Suzanne’s instructions were to write a short statement that avoided jargon and captured the essence of our research, but also illustrated to a general audience what was important, relevant and interesting about our research.
No problem, I thought. Academic jargon has always left me cold. Using a word like ‘structuralism’ or ‘functionalism’ or ‘neo-liberalism’ in a sentence is a sure-fire way to exclude me from a conversation, because by the time I’ve worked out what the word means, and then fitted that into the context of the sentence, the whole debate has moved on.
My first attempt did not impress Suzanne: I will address key anthropological enquiries, particularly the role of power in person-environment relationships and processes of knowledge production, and broader strategic concerns such as the heritage of land management and rural inequalities.
“What does any of that even mean?” chastised Suzanne.
I tried again, this time making my statement more specific: I am researching the social history of a community managed forest in rural northern Scotland to explore the role of power in environmental knowledge production.
“But why would I care about that?” asked Suzanne. “Why should anybody care?”
“I’m doing ethnographic research into…” My words tailed off as Suzanne raised her eyebrow at the word ‘ethnographic’. I was beginning to feel as frustrated with this task as she must’ve been feeling with me.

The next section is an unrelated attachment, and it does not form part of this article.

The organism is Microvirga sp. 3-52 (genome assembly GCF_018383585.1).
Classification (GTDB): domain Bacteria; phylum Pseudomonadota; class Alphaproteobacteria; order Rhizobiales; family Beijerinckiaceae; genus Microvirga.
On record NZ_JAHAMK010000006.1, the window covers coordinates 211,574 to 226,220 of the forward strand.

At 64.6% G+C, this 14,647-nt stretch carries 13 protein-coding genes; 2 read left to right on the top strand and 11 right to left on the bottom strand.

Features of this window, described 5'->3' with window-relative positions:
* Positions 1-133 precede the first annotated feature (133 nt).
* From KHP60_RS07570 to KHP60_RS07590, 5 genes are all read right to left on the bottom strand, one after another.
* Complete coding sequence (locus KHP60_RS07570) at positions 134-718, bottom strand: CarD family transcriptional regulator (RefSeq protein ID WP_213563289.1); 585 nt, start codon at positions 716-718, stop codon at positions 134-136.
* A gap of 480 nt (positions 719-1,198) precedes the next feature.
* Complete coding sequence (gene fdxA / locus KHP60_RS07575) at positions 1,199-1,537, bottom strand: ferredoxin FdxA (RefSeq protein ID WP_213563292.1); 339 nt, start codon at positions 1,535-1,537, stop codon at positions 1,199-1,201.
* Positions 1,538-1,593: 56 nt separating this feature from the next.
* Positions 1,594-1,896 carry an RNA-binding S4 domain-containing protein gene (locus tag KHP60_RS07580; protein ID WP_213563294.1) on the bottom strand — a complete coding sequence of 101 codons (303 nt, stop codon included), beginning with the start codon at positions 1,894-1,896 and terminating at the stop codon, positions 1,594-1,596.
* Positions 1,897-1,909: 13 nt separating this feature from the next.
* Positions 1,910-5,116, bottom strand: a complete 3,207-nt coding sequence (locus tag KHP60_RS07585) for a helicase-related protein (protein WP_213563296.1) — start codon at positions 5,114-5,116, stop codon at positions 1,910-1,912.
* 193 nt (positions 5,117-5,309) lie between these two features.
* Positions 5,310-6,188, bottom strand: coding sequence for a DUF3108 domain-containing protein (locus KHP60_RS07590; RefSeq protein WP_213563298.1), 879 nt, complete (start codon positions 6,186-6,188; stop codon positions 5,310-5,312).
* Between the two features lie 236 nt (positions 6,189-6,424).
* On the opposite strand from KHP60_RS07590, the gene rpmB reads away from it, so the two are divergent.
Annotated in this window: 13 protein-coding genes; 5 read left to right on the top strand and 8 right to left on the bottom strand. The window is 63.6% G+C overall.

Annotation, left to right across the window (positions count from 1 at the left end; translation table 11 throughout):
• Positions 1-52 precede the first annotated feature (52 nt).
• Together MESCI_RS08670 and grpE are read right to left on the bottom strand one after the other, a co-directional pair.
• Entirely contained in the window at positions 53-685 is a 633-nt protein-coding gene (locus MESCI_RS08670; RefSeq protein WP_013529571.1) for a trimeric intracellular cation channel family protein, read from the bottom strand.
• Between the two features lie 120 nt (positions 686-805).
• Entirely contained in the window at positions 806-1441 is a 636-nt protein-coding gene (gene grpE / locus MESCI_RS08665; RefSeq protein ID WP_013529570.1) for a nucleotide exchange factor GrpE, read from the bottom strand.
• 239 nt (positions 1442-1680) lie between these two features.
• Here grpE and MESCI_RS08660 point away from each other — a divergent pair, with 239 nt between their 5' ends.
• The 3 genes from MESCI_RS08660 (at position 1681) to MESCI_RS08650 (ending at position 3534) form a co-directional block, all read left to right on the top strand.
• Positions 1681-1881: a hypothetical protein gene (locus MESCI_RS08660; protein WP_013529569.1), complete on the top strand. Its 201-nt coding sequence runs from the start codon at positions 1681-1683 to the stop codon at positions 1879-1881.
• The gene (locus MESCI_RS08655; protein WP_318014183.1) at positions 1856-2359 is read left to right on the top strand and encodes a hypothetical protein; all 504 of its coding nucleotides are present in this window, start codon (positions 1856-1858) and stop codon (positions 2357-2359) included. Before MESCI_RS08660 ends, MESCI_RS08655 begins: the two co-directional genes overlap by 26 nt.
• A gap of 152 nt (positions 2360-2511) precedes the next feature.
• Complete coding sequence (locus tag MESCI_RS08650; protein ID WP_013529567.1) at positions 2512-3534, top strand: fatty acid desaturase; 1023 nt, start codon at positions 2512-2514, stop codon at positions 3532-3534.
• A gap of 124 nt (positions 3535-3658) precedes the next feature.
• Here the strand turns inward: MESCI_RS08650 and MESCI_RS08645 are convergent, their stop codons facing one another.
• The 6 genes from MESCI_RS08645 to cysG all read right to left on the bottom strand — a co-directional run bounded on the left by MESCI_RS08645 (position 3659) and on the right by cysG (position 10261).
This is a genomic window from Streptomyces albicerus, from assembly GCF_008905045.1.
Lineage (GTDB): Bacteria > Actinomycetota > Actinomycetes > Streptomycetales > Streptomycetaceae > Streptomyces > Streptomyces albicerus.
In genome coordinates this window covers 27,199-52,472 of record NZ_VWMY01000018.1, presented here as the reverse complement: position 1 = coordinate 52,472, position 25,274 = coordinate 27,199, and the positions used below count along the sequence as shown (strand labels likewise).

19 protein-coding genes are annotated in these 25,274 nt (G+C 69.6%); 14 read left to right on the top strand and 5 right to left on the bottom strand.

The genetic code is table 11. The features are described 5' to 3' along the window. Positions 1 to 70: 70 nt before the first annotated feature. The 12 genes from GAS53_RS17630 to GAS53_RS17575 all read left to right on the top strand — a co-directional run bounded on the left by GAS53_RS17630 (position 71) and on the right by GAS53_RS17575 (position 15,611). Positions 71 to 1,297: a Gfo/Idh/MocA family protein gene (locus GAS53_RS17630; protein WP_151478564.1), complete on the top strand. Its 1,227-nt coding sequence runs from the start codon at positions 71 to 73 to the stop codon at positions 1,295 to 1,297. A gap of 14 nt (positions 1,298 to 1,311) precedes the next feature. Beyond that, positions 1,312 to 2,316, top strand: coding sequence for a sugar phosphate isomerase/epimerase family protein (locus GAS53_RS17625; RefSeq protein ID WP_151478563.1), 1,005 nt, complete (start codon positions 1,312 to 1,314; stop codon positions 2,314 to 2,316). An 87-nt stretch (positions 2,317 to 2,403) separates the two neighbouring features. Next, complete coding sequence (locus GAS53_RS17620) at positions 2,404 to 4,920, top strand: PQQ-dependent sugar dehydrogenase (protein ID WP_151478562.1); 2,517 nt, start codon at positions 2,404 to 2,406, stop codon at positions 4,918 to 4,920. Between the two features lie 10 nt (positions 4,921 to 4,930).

“Why do you care about your research?” she probed. “Why do you think it’s interesting? What motivates you to keep going with it?”
“Oh, it’s brilliant!” I gushed. “There are all these fascinating stories that people tell me about the forest, stories about their experiences, about adventures and mishaps, local history stories and political stories…and nobody has ever recorded these stories so it’s all brand new and I’m finding that other people want to hear the stories too, so I just want to be able to share all these stories with everyone somehow!”
Suzanne was nodding her head and smiling at me. “NOW I’m interested,” she said. “That’s what you need to get across to people, that enthusiasm and joy. Not everybody cares about all the philosophical concepts in your PhD, and you don’t need to tell them to everybody. It doesn’t make what you’re doing any less important.”
For me, this informal exchange with Suzanne was the standout moment on the Afterlife of Heritage training, the moment when everything else clicked into place. I had come to the training believing that I was a good communicator, but hoping to gain a little confidence in my public speaking abilities and to learn some creative techniques for presenting my research. This moment made me realise that I was so caught up in my research and what it meant for me, that I had lost sight of the value of my research for other people, and thereby lost my ability to communicate about it effectively. Apart from my PhD supervisors and examiners, most people are unlikely to care whether or not I’ve got to grips with Foucault’s work on power or Ingold’s ideas about dwelling. I don’t need to explain the philosophical underpinnings of my research to everybody I meet, but I do need to be able to express my passion for my research.
After this, the rest was easy. I knew that I wanted to share stories of the forest with people so it made sense to approach Dunnet Forestry Trust with a proposal for a social history trail through the forest. We can’t wait to be able to let you know how our project goes…